AUSTRALIA is not making sufficient progress in policies and programs to support children, particularly disadvantaged children in our country. We have regressed in areas of critical importance and systems designed to protect children are in crisis.
These are the overarching findings of The Children’s Report, being released today by the Australian Child Rights Taskforce at the same time it is submitted to the United Nations Children’s Committee.
“With over five million children in Australia, we should be ensuring that the decisions we make, which impact on the lives of children and young people now and in the future, are made with them in mind and include processes for them to have their say as citizens and significant stakeholders,” said Tony Stuart, CEO of UNICEF Australia.
“This report clearly demonstrates the extent to which our country is letting many of our children down – particularly our most vulnerable and disadvantaged – by failing to recognize and accommodate their obvious expertise in the development of policies and programs intended to support and shape their lives.”
Senior Policy Advisor, co-researcher and co-author of The Children’s Report, Freyana Irani, said, “While many children in Australia enjoy a good quality of life, for the ones that don’t, the extent of the disparity is shocking. Almost 30 years after committing to minimum standards for our children by signing the UN Children’s Convention, improvements have been only incremental and isolated.”
Mr Stuart said Aboriginal and Torres Strait Islander children, children with disability, LGBTIQ children, asylum seeker and refugee children, children living in regional and remote areas and children in out of home care are particularly being left behind.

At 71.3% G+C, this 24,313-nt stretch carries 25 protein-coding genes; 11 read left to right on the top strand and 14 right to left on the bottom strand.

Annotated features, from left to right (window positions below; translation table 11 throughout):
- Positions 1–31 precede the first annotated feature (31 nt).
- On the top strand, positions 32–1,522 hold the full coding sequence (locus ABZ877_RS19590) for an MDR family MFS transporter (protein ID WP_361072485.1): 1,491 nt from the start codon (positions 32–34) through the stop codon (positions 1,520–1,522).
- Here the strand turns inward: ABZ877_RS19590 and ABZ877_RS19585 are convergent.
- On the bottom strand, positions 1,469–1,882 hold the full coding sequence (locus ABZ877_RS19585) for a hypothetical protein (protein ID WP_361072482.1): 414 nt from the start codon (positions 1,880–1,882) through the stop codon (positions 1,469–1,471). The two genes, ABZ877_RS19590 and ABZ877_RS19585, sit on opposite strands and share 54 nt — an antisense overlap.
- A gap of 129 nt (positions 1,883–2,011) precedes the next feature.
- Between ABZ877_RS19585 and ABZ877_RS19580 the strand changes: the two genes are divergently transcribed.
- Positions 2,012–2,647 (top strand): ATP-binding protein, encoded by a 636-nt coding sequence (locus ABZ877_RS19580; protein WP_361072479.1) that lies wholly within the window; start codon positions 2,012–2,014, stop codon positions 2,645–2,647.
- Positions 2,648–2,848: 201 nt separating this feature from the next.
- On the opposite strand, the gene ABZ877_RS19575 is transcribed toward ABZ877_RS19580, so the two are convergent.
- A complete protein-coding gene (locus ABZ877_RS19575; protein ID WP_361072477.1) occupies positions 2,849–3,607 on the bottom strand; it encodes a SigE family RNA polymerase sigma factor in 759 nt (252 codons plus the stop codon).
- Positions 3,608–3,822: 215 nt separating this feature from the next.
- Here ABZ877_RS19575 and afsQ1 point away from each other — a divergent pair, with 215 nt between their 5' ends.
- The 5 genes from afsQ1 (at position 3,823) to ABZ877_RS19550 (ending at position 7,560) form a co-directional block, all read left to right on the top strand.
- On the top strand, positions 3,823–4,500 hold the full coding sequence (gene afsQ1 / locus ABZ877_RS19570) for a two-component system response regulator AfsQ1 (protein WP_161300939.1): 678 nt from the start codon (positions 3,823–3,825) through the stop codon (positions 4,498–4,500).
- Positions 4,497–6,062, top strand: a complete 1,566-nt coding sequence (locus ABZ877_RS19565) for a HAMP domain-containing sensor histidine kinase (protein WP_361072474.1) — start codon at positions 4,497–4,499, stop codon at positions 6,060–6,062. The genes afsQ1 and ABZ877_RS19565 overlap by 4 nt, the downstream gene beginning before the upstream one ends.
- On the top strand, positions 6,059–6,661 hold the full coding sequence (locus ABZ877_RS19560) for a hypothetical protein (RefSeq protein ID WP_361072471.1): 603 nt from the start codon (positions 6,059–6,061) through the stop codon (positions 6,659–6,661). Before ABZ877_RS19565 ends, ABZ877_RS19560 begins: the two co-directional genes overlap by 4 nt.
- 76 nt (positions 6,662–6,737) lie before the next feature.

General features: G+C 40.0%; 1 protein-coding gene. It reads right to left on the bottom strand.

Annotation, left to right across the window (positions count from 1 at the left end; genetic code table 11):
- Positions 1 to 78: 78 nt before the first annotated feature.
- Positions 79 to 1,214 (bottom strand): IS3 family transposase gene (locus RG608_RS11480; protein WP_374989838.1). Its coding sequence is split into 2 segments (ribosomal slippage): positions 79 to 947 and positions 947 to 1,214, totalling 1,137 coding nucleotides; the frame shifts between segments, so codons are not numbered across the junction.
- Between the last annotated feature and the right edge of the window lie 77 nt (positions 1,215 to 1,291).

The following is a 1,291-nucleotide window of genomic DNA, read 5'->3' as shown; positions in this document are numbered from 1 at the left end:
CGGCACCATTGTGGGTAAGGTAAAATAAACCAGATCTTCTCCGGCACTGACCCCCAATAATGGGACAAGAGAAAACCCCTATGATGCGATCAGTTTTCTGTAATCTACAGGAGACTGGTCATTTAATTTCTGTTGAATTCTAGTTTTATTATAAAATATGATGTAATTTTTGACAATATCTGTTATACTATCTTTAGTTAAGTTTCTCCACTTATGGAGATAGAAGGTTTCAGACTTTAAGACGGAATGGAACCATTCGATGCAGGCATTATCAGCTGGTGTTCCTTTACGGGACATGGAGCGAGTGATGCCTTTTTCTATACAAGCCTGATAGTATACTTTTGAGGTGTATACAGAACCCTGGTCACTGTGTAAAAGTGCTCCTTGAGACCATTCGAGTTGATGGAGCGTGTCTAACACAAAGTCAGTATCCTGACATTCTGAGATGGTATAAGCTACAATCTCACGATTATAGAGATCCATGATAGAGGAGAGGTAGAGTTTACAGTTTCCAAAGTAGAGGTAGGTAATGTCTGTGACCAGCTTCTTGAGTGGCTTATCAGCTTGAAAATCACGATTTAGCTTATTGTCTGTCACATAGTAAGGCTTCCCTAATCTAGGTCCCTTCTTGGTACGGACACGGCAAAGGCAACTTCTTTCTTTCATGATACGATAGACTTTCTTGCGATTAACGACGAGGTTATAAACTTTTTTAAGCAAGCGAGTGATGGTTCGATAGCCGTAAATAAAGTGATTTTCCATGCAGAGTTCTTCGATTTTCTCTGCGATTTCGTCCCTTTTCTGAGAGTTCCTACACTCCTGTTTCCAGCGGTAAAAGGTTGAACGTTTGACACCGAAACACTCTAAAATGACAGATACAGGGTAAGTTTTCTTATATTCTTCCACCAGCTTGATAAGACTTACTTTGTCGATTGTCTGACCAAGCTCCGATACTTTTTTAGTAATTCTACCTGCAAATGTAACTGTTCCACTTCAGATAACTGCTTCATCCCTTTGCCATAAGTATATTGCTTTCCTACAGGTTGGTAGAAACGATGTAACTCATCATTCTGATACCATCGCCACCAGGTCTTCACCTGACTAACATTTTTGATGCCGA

Ms Irani said, “We talk about a fair chance for our children, but one in five is starting school developmentally vulnerable, one in six is living in poverty, one in seven has experienced a mental disorder, and youth suicide is the leading and increasing cause of death among children and young people today.”
She said that Australia’s systems are fractured and failing our children. Australia’s academic performance has continued on a consistent downward trend in all school sectors since 2000. According to UNICEF’s Report Card 15, released yesterday, Australia ranks in the bottom third of OECD countries on educational equality across early, primary and secondary education.
Similarly, over the last two decades, countless inquiries have highlighted the overwhelming need, chronic gaps within Australia’s child protection systems. Over the same time, the number of children entering and remaining in out-of-home care has more than doubled. Since 2015, more than 14 inquiries have condemned Australia’s inadequate youth justice facilities, where children have been subject to practices that may amount to torture, cruel and inhuman treatment. And Australia’s criminal justice system continues to imprison children as young as ten.
“We now have enormous amounts of research, evidence and recommendations, but real action is the response that is missing,” Ms Irani said. “When was the last time a government had a big idea for children in Australia? We have no clear national agenda for children and young people in Australia, even though The Children’s Report tells us that children in Australia are feeling ‘invisible’, ‘irrelevant’, and ‘worthless’.”
Mr Stuart and Ms Irani said that Australia’s children need action and commitments, including a national plan for children, a national children and families strategy, a Minister for Children and a funded youth peak body.
The Children’s Report, containing the voices of children and findings from consultations with 527 children and young people in 30 remote, regional and urban locations across Australia, along with 190 recommendations, is released by UNICEF Australia Chair, Ann Sherry, at the National Press Club today.
Story Source: UNICEF Australia